Canada’s Justice Colwell agrees. He looks forward to the colder winter months when he can really put his Naked & Famous jeans through their paces. This is when the truly dedicated northern faders really pull away from the pack.

When you rush into the cold and the snow rather than seeking warmth and shelter, you’ll be fading like nobody’s business.

Fading is about placing your denim in conditions that strain the fabric (and, by extension, the wearer as well), and, while Kang is showing what happens when determination meets heat and humidity, Colwell and Snider are showing that determined faders can turn cold weather to their advantage.

Fading is about extremes, and these faders are proving that the chiller is every bit as extreme as the sweatbox. 

MYTH STATUS: BUSTED


If you haven’t done so already, check out my first myth-busting post here.

You can also read more about more raw denim myths in Thomas’s blog posts here.

Love Denim and Fades? Join the Competition

The Indigo Invitational started as a small group of enthusiasts who wanted an excuse to buy a new pair of denim and to see how far they could push themselves and each other. It has since exploded, becoming one of the largest fade competitions in the world.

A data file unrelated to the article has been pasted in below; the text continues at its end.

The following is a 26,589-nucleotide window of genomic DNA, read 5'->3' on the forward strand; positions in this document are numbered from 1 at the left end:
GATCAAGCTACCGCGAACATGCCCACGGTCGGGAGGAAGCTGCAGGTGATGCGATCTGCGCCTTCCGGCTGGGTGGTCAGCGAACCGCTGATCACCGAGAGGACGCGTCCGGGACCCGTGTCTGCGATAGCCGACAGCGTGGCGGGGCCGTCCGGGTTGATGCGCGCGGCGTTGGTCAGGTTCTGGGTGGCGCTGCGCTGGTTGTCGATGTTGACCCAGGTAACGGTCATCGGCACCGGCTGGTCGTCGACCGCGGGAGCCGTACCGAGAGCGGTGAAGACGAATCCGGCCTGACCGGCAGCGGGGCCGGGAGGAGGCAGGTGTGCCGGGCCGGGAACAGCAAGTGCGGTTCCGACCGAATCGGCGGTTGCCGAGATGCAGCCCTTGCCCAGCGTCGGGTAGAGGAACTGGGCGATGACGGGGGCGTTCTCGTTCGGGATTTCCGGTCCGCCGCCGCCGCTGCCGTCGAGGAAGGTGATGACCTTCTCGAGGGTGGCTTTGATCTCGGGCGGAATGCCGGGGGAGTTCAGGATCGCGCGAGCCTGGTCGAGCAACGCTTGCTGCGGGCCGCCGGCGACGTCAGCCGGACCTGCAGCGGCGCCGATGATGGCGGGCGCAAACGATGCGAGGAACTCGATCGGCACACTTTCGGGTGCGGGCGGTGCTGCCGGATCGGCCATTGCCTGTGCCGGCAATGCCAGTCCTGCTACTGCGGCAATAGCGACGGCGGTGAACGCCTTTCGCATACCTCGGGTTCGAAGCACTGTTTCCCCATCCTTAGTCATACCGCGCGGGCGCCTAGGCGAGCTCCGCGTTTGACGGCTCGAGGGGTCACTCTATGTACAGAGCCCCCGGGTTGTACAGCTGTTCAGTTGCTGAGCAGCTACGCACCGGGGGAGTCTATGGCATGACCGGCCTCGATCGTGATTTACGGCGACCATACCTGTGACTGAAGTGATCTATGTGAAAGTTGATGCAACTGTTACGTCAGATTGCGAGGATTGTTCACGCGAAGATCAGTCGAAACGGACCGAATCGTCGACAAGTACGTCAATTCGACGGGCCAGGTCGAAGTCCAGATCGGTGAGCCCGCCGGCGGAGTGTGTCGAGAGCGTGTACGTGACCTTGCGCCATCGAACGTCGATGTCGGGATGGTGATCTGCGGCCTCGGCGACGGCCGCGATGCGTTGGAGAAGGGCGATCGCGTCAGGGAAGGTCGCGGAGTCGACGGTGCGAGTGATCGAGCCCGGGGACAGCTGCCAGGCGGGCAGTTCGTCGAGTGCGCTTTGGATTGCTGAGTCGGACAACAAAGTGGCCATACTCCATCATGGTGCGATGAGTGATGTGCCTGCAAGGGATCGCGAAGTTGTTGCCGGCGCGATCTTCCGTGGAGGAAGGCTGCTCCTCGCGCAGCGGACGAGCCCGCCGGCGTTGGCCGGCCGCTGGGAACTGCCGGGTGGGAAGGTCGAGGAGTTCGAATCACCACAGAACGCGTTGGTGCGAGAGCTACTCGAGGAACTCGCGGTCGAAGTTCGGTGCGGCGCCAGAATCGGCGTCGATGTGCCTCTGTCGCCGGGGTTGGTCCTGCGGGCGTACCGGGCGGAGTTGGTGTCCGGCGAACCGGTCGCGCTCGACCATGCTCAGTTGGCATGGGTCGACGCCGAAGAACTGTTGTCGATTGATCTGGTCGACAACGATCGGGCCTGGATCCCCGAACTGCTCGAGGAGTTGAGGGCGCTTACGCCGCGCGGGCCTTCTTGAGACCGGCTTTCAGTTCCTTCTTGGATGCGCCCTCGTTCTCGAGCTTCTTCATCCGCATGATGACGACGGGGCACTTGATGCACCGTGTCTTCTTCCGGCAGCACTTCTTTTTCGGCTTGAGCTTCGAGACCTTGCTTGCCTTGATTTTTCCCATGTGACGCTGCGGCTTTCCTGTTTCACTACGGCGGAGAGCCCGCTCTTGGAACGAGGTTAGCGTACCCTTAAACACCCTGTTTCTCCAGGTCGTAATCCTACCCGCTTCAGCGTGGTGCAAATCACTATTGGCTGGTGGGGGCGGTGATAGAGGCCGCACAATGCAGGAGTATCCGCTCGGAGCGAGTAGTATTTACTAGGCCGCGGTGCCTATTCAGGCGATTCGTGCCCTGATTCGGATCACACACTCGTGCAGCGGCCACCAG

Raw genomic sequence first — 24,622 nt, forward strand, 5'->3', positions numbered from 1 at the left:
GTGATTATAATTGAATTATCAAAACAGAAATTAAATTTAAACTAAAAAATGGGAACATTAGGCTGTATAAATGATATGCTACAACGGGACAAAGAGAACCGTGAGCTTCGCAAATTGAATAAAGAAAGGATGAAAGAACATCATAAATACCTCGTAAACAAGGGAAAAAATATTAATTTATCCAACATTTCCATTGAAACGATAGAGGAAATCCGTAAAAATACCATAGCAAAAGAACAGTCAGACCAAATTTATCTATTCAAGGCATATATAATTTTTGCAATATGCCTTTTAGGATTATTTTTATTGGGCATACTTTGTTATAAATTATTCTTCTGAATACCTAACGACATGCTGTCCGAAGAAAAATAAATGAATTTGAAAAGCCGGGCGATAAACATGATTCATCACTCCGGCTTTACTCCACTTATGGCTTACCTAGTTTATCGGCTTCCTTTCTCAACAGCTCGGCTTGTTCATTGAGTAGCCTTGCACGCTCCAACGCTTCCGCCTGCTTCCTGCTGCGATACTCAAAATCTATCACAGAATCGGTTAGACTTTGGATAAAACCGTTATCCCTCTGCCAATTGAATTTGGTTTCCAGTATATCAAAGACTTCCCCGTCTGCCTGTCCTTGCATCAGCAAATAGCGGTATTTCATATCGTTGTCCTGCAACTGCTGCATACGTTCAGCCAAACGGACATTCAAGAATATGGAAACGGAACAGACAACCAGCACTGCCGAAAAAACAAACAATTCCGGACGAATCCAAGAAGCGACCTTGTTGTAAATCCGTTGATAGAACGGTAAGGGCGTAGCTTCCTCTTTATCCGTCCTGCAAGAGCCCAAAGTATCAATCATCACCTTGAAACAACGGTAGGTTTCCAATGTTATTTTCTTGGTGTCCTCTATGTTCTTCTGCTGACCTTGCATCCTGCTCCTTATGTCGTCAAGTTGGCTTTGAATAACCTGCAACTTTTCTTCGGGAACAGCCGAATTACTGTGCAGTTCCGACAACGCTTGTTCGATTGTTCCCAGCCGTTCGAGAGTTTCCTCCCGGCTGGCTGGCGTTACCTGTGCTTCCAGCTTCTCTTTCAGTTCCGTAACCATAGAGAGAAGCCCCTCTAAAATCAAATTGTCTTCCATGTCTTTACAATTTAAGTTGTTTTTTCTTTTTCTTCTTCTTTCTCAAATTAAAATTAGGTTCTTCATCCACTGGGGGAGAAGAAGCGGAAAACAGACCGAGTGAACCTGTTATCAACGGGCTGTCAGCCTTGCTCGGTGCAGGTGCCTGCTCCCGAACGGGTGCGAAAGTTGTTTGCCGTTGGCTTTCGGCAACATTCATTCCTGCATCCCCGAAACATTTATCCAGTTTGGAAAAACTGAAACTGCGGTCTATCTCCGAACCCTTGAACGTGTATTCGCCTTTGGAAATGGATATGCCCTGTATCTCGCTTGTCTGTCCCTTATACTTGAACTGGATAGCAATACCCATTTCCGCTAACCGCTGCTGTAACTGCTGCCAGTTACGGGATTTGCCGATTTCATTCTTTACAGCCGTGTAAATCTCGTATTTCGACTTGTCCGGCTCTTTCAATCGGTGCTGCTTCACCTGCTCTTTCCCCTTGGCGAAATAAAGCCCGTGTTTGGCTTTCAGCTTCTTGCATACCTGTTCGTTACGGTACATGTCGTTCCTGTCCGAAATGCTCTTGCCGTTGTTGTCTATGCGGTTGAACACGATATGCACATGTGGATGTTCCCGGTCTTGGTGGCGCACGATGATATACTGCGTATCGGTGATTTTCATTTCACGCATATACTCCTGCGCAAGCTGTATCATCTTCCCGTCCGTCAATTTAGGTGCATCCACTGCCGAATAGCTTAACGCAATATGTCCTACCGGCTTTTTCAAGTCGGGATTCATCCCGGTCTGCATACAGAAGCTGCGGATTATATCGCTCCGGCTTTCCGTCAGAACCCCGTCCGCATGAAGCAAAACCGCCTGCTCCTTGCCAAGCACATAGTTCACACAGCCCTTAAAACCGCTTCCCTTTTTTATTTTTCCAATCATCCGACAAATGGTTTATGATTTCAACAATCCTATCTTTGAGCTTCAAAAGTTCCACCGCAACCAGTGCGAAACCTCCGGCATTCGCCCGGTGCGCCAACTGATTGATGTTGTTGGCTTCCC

There are thousands of dollars worth of prizes, but this is just the gravy. The meat underneath is a tight-knit community of enthusiasts held together by a mutual love of fades. This is what makes the competition and its competitors so special.

If this sounds like something you want to participate in (either as a spectator or a competitor), join the Facebook group or follow the competition’s updates on Instagram.

I’ll also be regularly publishing competition-related content here on Denimhunters. Want to make sure you never miss a post? Sign up for the weekly email newsletter.

Author

Bryan Szabo, wordsmith, strummer, and founder of the Indigo Invitational Fade Competition, is a dyed in the warp and weft denim enthusiast. His mission: To educate newcomers to the world of raw denim on some of the finer points of buying, wearing, and fading denim.